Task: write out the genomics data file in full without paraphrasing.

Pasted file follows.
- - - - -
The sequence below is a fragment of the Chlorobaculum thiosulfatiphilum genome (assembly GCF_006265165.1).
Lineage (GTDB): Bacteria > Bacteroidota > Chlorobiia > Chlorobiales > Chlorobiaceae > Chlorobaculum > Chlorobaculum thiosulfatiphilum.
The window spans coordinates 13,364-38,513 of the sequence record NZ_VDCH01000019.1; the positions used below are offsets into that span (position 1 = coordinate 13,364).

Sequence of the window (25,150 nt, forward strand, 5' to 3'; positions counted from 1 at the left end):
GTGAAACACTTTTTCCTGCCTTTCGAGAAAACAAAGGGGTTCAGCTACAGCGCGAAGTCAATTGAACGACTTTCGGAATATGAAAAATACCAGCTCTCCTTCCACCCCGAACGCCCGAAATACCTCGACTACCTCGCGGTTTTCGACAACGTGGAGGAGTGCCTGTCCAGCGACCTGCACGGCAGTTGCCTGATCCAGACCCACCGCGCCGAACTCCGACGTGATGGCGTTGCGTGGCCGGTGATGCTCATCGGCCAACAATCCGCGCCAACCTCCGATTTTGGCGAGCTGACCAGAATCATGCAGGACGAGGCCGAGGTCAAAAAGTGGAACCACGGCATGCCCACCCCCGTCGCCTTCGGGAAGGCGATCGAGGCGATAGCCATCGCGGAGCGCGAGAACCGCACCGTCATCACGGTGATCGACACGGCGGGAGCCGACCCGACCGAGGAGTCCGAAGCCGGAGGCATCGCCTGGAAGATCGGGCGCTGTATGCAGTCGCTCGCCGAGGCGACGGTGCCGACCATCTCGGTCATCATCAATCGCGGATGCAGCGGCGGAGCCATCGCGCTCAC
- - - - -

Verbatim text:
The sequence below is a fragment of the Chlorobaculum thiosulfatiphilum genome (assembly GCF_006265165.1).
Lineage (GTDB): Bacteria > Bacteroidota > Chlorobiia > Chlorobiales > Chlorobiaceae > Chlorobaculum > Chlorobaculum thiosulfatiphilum.
The window spans coordinates 13,364-38,513 of the sequence record NZ_VDCH01000019.1; the positions used below are offsets into that span (position 1 = coordinate 13,364).

Sequence of the window (25,150 nt, forward strand, 5' to 3'; positions counted from 1 at the left end):
GTGAAACACTTTTTCCTGCCTTTCGAGAAAACAAAGGGGTTCAGCTACAGCGCGAAGTCAATTGAACGACTTTCGGAATATGAAAAATACCAGCTCTCCTTCCACCCCGAACGCCCGAAATACCTCGACTACCTCGCGGTTTTCGACAACGTGGAGGAGTGCCTGTCCAGCGACCTGCACGGCAGTTGCCTGATCCAGACCCACCGCGCCGAACTCCGACGTGATGGCGTTGCGTGGCCGGTGATGCTCATCGGCCAACAATCCGCGCCAACCTCCGATTTTGGCGAGCTGACCAGAATCATGCAGGACGAGGCCGAGGTCAAAAAGTGGAACCACGGCATGCCCACCCCCGTCGCCTTCGGGAAGGCGATCGAGGCGATAGCCATCGCGGAGCGCGAGAACCGCACCGTCATCACGGTGATCGACACGGCGGGAGCCGACCCGACCGAGGAGTCCGAAGCCGGAGGCATCGCCTGGAAGATCGGGCGCTGTATGCAGTCGCTCGCCGAGGCGACGGTGCCGACCATCTCGGTCATCATCAATCGCGGATGCAGCGGCGGAGCCATCGCGCTCAC